Editorial note: This post is part of a site-wide discussion and campaign about "This is what America looks like," in which we are exploring the lives of powerful Muslim women, our activism and work and how we are standing up and showing up.
By Nargis Rahman
From the founding this country’s earliest Islamic schools to making inroads in science, technology, education, criminal justice and more, powerful Muslim women paved the way for our current generation of leaders, scientists, activists, educators and titans of industry. Haute Hijab is focusing on founders and the mothers of movements for Black History Month and beyond as part of our focus on “This is What America Looks Like.”
These women have helped bridge the gap between understanding Islam in America, social justice, racial justice, promoting peace and so much more. They are inspirational leaders who exemplify the meaning of living the sunnah.
One such luminary is Aisha al-Adawiya, the founder of Women in Islam Inc.
which was conceived in 1992 to provide a platform for Muslim women to discuss human rights and social justice. In her work with the Preservation of the Black Religious Heritage Documentation Project for the Schomburg Center for Research in Black Culture
, she focuses on preserving the Islamic voice. She also serves as a consultant for interfaith organizations, and is on the board of various organizations.
I spoke with Sr. Aisha about her work and her passion for helping women be in all spaces to uplift communities.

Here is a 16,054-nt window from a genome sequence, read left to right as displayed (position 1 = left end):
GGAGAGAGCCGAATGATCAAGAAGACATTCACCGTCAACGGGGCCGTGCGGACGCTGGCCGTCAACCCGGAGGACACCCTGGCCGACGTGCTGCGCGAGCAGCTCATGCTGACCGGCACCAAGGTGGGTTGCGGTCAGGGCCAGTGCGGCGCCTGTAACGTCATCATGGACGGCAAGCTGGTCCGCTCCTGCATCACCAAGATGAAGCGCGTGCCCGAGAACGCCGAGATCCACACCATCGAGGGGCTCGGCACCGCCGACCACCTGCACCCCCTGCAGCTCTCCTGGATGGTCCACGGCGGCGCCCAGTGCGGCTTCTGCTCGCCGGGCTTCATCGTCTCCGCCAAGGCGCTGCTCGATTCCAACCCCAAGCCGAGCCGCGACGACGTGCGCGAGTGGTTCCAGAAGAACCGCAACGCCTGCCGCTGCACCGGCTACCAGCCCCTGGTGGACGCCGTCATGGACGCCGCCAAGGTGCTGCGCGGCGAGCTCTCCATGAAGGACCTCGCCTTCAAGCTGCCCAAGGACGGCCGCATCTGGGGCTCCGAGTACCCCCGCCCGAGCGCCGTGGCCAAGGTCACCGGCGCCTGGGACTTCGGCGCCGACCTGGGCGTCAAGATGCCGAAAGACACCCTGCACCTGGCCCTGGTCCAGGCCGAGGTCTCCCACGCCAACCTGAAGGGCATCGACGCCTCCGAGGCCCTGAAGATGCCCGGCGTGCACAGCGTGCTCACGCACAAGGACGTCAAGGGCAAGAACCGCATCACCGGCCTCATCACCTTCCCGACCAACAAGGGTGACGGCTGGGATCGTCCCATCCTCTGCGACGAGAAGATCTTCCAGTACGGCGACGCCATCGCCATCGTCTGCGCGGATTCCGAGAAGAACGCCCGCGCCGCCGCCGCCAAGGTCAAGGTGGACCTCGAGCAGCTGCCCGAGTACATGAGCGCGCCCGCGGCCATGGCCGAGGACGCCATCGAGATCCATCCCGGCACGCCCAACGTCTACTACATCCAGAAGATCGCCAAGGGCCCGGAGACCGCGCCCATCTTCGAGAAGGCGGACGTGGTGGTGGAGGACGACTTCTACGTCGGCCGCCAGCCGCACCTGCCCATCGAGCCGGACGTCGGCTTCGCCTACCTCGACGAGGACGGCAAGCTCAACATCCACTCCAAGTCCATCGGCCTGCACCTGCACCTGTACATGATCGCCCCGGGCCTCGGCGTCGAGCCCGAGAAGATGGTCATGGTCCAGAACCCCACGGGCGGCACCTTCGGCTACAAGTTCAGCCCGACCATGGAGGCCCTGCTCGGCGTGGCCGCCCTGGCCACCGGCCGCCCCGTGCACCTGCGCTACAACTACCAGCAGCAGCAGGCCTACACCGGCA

Aisha Al Adawiya; image source: Women in Islam
Who are some of your mentors? How have they inspired you?
Malcolm X is my most profound mentor. [Also], elder women in the African American community, Muslim and non-Muslim women in my biological family who showed me how to live with dignity and honor, sacrifice ungrudgingly, and how to care deeply for people.
Your work holds such historical and religious significant in various Muslim communities. Which other Muslim communities could benefit from learning from your work, and how?
I think all of us need to learn the historical significance of the experiences of African Americans and African American Muslims. That history informs and empowers all of our communities. [It] necessitates addressing very hard issues that we tend to shy away from. I like to highlight those issues that are uncomfortable so we can break through some of their barriers. We won't progress [until] if and when we do. [It's] foundational and not at all pretty, [but] liberating.
We all stand on the shoulders of giants in everything we do. Your work speaks directly to that. Who do you admire from American Muslim history?
All of the sisters and brothers, Muslims and non-Muslims, who work quietly behind the scenes who are not ego driven. They are the quiet soldiers doing the work and holding up the flag.
Whose stories have we not heard enough from our American Muslim communities? Or, whose stories have you heard that we all need to hear?
We haven’t heard enough about the early pioneers of Islam in this part of the world, especially in the African American community. We need to hear those stories because there is a lot of wisdom, and it would help us chart a new course. I see a lot of reinvention of the wheel, because we don’t know history.
Tell me about your work as a founder of Women in Islam Inc.
I founded Women In Islam in the early ‘90s as a result of rape atrocities in Bosnia, after becoming Muslim in the early ‘70s. I have always been very passionate about learning about Islam and [needed to know] how [others who embraced Islam] practiced my newfound faith.